Every woman experiences pregnancy differently. While a few lucky ones will have an easy time, most will face an array of common pregnancy problems. To make the pregnancy much more tolerable, learn to understand the problems, their symptoms and ways to alleviate them.
One of the earliest distressing symptoms experienced, morning sickness is caused by the rise of the hormone HCG during the first few weeks of pregnancy. It refers to nausea, vomiting or dry-retching. Remedies for morning sickness include eating dry toast or plain crackers, eating frequent small meals, avoiding spicy and fatty foods, drinking ginger tea and taking Vitamin B6.
Fatigue and Sleeplessness
Being pregnant puts a lot of strain on the body, causing a sharp drop in energy levels during the early stages of pregnancy. The changing levels of the hormone progesterone can cause energy levels to plummet too. Don’t overexert yourself. If the body is tired, rest. Try to get a full night’s sleep and rest with the feet up for about 15 minutes a few times daily. If sleeping is a problem, use several pillows to get comfortable. Try sleeping on the side with a pillow between the legs and under the tummy too. A warm bath before bed may be helpful as well.
To prepare the body for birth, progesterone relaxes the ligaments and joints in the lower back and pelvis. This can cause backache and pain in the pubic bone and pelvis. Treatment includes weight control, not standing for long periods of time, avoiding lifting heavy objects and wearing comfortable shoes. If the pain is intense, use a heating pad instead of painkillers to relieve it.
Progesterone can affect the bowel as well, causing constipation in pregnancy. Drinking plenty of water and eating fiber-rich foods such as wholegrains, fruits, vegetables and psylium – a herbal bulk-forming agent – can ease the problem. Regular exercise is helpful too. Avoid using over-the-counter laxatives.
Leg cramps often strike during the night. When that happens, keep the leg straight and flex the ankle and toes while massaging the calf. Some women find relief in soaking their legs in hot water. Regular exercise also improves circulation and reduces cramping. Calcium and magnesium supplements have also been found to be helpful in dealing with leg cramps.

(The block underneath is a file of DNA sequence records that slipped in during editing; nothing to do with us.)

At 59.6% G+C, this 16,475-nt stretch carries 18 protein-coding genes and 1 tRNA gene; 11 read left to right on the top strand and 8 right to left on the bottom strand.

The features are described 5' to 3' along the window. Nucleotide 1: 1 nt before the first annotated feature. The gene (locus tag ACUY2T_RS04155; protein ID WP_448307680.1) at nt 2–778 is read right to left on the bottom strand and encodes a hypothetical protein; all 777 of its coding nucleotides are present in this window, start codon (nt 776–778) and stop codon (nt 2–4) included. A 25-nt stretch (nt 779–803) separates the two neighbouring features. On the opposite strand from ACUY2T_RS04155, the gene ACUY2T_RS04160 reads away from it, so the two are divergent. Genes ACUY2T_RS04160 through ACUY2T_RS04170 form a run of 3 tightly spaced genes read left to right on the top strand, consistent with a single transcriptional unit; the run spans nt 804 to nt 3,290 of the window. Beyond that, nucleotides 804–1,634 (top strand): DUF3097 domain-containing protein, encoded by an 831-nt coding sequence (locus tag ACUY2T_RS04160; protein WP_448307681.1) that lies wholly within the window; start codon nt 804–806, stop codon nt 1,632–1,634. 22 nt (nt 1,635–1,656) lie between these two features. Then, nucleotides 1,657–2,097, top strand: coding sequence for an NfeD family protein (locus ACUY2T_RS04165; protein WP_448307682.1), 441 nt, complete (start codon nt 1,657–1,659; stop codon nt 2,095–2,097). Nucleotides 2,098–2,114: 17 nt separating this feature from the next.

The breasts enlarge and may cause discomfort. Some women leak milk from their breasts from 16 weeks of pregnancy onwards. Wearing a comfortable maternity bra with a nursing pad can help provide proper support for the enlarged breasts.
Headaches and Dizziness
Having enough rest, eating small meals regularly and drinking eight glasses of water daily can help prevent headaches. If there is headache, try taking a hot bath with a cold pack on the forehead. Avoid painkillers except for acetaminophen. Dizziness can be prevented by standing up or getting out of bed slowly. An expectant mum who suddenly feels dizzy in a crowd should quickly step away and get some fresh air. If possible, lie down with the feet raised or sit with the head between the knees.
A condition called chloasma or “pregnancy mask”, which darkens or causes brown patches on the face, may occur. Wear a wide-brimmed hat and apply sunblock with an SPF30+. Another major skin-related concern are itchy skin and stretch marks. Itchy skin is caused by heat rash. So stay cool by wearing cotton clothes and use cornstarch powder under the breast, on the thighs and wherever the skin chafes. As for stretchmarks, they often disappear after pregnancy.
A thin or white mild-smelling vaginal discharge during pregnancy is normal. Sanitary pads can often solve the problem. However, if there are any red, brown and foul-smelling discharges, see the doctor immediately.
As uncomfortable as these pregnancy symptoms are, they are not there permanently. Once the baby is born, they often fade, some almost immediately. So bear with it and learn to manage the problems as best as possible.